Not because the best players play in Munich, but because the tactics are superior. This alone sheds a special light on the elimination this season – and puts many things into perspective. Chapeu, Jupp.
There is hardly anything more difficult than writing about the mistake of a player who has decided a game – and yet one cannot avoid addressing Sven Ulreich. On the one hand, you have to criticize him for the 46th minute move. Certainly, Tolisso’s pass was anything but wise, but Ulreich had the options to resolve the situation. From the goalkeeper’s point of view it was a big mistake, but it did not take the drive out of the Bayern game, although it played into Real’s hands.
Secondly, and this is almost a more important point, Ulreich’s faux pas must be addressed in order to pay him respect and take him out of the line of fire. The impressive flood of condescending comments, especially in the social media, is the best reason for a small defense.
Ulreich surprised more than any other player in the Bayern squad in this Champions League season. He played a crucial part in getting the biggest game of his career. He made the biggest mistake of his career in the biggest game of his career. And he kept his form after that and finished a head-to-head recovery against Ronaldo, among others.
It is clear that the two mistakes, Rafinha’s pass from the first leg and Ulreich’s blemish must be included in the calculation. They have made progress much more difficult, but at the same time it is difficult to pinpoint their failure. Read more on point three.
It remains the same: FC Bayern is working on an impressive series of unfortunate, narrow and in the majority rather undeserved eliminations from the Champions League. It is a vague and completely unclear list of reasons that will again prevent this year’s great success.
On the one hand, it’s bad luck to miss players like Arjen Robben again. “These players could be called “difference players,” including Kingsley Coman and Manuel Neuer. They were missing in Madrid and could have been that decisive spark.
The next factor is the lack of luck. The unfortunate goals were scored in the 44th and 46th minutes – it is to their credit that the Bavarians were so unimpressed. However, whenever the game had finally been able to tip in the direction of the Munich team, some foot or the great Keylor Navas prevented it. A 50:50 game never turned into a 60:40 game for Bayern.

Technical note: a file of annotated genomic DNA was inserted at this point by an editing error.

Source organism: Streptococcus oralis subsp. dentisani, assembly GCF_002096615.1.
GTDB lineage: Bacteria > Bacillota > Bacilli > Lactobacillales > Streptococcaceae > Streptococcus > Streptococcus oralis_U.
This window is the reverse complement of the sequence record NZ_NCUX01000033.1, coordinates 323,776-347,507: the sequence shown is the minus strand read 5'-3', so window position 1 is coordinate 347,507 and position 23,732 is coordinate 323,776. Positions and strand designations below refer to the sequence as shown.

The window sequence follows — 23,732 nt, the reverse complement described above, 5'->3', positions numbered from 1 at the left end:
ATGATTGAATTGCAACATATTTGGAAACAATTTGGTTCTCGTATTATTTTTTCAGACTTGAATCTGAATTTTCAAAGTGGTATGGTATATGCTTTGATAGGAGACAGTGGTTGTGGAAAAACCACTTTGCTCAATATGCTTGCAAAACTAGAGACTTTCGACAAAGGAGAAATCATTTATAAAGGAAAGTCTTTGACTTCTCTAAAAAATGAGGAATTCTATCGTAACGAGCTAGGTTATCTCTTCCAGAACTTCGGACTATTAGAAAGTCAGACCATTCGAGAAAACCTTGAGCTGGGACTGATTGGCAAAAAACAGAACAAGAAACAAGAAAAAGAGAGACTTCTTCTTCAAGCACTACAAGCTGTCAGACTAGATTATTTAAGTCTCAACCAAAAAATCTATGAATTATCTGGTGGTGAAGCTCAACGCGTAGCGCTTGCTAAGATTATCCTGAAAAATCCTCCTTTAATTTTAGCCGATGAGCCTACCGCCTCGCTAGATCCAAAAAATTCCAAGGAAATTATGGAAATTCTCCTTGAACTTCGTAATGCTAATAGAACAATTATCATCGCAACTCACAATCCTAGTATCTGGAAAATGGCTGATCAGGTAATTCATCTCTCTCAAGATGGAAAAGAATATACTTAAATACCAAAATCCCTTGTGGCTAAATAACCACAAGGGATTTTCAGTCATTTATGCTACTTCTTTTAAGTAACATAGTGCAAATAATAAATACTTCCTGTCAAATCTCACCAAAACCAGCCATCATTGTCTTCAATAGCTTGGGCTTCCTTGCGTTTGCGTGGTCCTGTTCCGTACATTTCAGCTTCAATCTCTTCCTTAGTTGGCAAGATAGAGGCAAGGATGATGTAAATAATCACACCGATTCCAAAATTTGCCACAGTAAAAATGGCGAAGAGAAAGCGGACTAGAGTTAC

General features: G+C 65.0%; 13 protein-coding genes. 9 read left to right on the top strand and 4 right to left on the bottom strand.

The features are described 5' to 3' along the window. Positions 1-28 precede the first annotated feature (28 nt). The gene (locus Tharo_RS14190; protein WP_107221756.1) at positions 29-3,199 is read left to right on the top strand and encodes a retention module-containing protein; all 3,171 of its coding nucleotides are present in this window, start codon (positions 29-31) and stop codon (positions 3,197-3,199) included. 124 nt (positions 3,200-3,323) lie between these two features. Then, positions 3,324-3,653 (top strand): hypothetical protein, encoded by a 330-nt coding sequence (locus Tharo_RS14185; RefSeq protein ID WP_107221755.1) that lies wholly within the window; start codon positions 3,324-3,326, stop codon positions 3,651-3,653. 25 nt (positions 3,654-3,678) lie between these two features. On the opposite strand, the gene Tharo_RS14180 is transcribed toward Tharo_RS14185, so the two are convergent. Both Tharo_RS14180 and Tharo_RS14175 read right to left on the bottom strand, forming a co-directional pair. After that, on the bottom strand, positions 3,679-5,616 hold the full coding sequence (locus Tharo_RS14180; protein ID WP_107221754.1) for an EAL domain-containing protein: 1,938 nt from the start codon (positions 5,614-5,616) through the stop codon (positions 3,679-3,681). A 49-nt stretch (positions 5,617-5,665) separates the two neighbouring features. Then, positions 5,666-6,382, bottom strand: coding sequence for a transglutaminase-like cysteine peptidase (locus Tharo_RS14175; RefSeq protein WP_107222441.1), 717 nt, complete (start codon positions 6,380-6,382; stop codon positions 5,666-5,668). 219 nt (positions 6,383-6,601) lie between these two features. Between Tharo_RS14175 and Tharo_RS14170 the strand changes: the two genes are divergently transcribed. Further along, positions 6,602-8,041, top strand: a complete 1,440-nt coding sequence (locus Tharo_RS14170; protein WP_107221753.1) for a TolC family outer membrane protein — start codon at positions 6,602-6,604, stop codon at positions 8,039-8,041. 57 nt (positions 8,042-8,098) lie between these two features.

What can one do with this information or how can one force this luck again? On the one hand, by patiently following the path the team has taken since their defeat in Paris in the autumn of 2017: playful development, team spirit, a clear goal orientation and the awareness that a lack of luck in the game (such as Real Madrid) remains the only unpredictable factor in the formula for success.
It is then a question of time and patience until the luck that the Münchner have enjoyed, for example, through the 2009/10 season or in parts also through the fantastic year 2013, will return. It is to be hoped that the team with their new coach will again give themselves the chance next season to get this close to a big final.
|Real Madrid – FC Bayern 2:2 (1:1)|
|Real Madrid||Navas – Vazquez, Ramos, Varane, Marcelo – Kovacic (62. Casemiro), Modric, Kroos, Asensio (88. Nacho) – Benzema (72. Bale), Ronaldo|
|Bench||Casilla, Ceballos, Hernández, Mayoral|
|FC Bayern||Ulreich – Kimmich, Süle, Hummels, Alaba – James (83. Martinez), Thiago, Tolisso (75. Wagner) – Ribéry, Müller – Lewandowski|
|Bench||Starke, Bernat, Mai, Dorsch, Rudy|
|Goals||0:1 Kimmich (3.), 1:1 Benzema (11.), 2:1 Benzema (46.), 2:2 James (63.)|
|Yellow Cards||Varane, Vasquez, Modric, Casemiro / –|
|Referees||Cüneyt Cakir (Turkey)|
|Attendance||81.000 (sold out)|